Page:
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Reverse Mortgages: A Brief Summary And History 

Cashflow is a prominent concern for many older people (age 60 and older) as they continue to age, and their income sources decline. For many, home equity represents their most significant asset, and it plays a critical role in retirement planning. If you’re senior facing financial challenges, you can opt for a reverse mortgage option to convert some of the equity of your house into cash without having to sell your home. 

Reverse Mortgage: Is It For Me? 

Reverse mortgages are great for people in need of extra cash or those looking to consolidate debt or reduce their monthly payments. Funds received from reverse mortgages are entirely tax-free. You can repay the loan at any time. Generally, you will need to start making repayments if you sell the house attached to the reverse mortgage loan or your surviving partner dies. However, be aware that the reverse mortgage loan can still be voided if you break any of the loan conditions that you have agreed once you signed the loan. 

The history of reverse mortgages

The idea of a reverse mortgage was introduced in 1961 when a loan company named Nelson Haynes of Deering Savings & Loan decided to help a widowed wife stay in her home after losing her husband. The loan company created a form that has since become known as a reverse mortgage loan. Due to this newly invented loan, the woman was able to keep her house and, at the same time, access cash when she needed it.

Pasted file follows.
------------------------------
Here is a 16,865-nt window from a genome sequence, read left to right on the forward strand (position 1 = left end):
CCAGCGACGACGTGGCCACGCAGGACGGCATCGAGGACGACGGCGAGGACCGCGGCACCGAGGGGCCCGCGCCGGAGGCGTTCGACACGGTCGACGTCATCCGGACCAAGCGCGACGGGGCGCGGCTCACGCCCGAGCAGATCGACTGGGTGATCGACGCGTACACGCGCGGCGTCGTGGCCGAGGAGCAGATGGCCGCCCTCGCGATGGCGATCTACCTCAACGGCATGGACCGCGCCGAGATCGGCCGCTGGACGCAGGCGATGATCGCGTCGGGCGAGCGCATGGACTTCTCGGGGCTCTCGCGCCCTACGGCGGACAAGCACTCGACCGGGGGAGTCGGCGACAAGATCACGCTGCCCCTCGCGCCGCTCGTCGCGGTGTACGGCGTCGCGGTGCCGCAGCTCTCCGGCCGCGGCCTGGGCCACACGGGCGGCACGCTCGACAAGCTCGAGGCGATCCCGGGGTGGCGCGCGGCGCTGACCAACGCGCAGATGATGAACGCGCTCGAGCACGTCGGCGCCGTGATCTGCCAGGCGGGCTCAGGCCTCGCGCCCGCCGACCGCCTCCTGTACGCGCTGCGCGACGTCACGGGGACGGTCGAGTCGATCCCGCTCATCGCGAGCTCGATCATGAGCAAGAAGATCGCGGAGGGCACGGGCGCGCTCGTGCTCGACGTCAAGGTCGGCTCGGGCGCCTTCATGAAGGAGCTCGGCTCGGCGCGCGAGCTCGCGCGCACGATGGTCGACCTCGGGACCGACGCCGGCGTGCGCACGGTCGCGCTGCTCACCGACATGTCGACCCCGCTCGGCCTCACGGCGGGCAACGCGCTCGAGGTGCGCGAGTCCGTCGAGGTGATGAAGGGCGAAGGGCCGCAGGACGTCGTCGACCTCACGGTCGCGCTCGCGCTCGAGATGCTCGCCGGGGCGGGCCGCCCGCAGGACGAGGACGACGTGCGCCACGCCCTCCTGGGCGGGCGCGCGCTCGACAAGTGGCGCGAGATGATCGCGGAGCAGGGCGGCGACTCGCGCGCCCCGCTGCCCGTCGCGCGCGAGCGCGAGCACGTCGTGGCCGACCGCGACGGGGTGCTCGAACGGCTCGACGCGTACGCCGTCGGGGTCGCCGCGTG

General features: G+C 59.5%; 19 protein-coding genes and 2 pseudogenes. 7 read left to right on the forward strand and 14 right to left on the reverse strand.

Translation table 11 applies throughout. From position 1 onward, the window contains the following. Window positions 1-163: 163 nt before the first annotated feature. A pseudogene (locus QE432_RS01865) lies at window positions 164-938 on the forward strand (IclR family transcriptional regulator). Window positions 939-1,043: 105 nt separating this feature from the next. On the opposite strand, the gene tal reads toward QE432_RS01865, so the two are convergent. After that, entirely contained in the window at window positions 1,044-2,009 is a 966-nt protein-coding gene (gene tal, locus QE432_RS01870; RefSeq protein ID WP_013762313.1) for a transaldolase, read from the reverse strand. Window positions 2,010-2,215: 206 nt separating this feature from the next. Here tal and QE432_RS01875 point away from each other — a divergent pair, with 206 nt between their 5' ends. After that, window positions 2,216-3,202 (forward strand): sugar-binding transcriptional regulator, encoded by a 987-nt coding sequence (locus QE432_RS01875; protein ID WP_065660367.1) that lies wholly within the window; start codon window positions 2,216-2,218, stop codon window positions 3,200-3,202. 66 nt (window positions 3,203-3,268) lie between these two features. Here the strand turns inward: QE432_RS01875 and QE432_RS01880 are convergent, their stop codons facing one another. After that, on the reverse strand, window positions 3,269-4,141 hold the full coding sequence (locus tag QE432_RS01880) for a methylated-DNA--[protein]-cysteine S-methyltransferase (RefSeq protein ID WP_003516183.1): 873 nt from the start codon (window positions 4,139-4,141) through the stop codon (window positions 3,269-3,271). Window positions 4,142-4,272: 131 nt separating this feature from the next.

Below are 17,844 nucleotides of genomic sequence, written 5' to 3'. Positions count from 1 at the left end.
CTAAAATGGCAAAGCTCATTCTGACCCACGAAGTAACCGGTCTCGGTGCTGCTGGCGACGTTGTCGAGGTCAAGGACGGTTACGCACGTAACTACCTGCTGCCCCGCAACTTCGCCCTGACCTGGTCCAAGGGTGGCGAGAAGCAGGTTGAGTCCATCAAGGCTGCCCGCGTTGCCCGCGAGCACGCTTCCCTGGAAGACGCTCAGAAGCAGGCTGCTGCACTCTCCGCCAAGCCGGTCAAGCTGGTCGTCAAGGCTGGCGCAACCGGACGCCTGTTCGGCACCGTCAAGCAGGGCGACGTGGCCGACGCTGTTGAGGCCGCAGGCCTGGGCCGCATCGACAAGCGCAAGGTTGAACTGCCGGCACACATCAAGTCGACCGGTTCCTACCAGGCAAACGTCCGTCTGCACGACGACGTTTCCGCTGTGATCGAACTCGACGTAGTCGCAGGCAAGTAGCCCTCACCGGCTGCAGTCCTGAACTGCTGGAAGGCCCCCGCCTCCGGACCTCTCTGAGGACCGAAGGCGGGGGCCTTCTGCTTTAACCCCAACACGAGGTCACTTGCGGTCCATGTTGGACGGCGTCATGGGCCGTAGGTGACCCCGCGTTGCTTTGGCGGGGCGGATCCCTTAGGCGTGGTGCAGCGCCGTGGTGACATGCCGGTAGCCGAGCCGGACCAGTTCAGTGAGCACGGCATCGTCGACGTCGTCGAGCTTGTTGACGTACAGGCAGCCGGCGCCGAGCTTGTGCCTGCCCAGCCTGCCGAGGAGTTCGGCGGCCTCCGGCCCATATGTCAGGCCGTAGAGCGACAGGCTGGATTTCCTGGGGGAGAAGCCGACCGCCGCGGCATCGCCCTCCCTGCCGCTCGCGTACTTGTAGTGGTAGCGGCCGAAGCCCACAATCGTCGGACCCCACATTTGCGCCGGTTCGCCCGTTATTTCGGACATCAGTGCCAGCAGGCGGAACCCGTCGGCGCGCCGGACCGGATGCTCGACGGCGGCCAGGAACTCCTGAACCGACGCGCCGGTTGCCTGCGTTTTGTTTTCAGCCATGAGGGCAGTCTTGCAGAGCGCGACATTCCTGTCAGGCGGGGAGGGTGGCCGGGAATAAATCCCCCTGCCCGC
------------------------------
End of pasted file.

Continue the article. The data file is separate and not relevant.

How to apply for a reverse mortgage?

If you decide to get a reverse mortgage, you have two options. You can apply for it through a government agency or through a private lender, like a bank. The government-backed version is known as a home equity conversion mortgage and comes with government-guaranteed backup. A reverse home loan taken through a private lender does not offer this benefit. This is the only difference between the two options. 

How will I be paid? 

When you apply for your reverse home loan (and if your application is successful), you will have to choose how you would like to have the money paid to you. The most popular option is to get the money transferred to you directly into your bank account every month. This is the most popular option as it mimics the pattern of working full-time. This options also allows you to plan your monthly budget easier. 

You can also get paid by a line of credit, which will allow you to access the money in smaller amounts on an ad hoc basis. Finally, you can choose to receive money as a mass payment, which is a good option for those wanting to cover unexpected expenses. 

Conclusion

A reverse mortgage is an excellent option for those who need extra cash and are ready to convert some of the equity of their house into cash without having to sell their home. However, it’s vital to remain conscious of the fact that it’s still a loan. Suppose you choose to apply for a reverse mortgage and are successful in your application. In that case, you will be legally bound to comply with your lender’s loan conditions. 

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Jeremy is a content crafter and has experience in writing about finances and digital assets for over 5 years. At Finbold.com he covers news related to finance, regulations, startups and cybersecurity on a daily basis.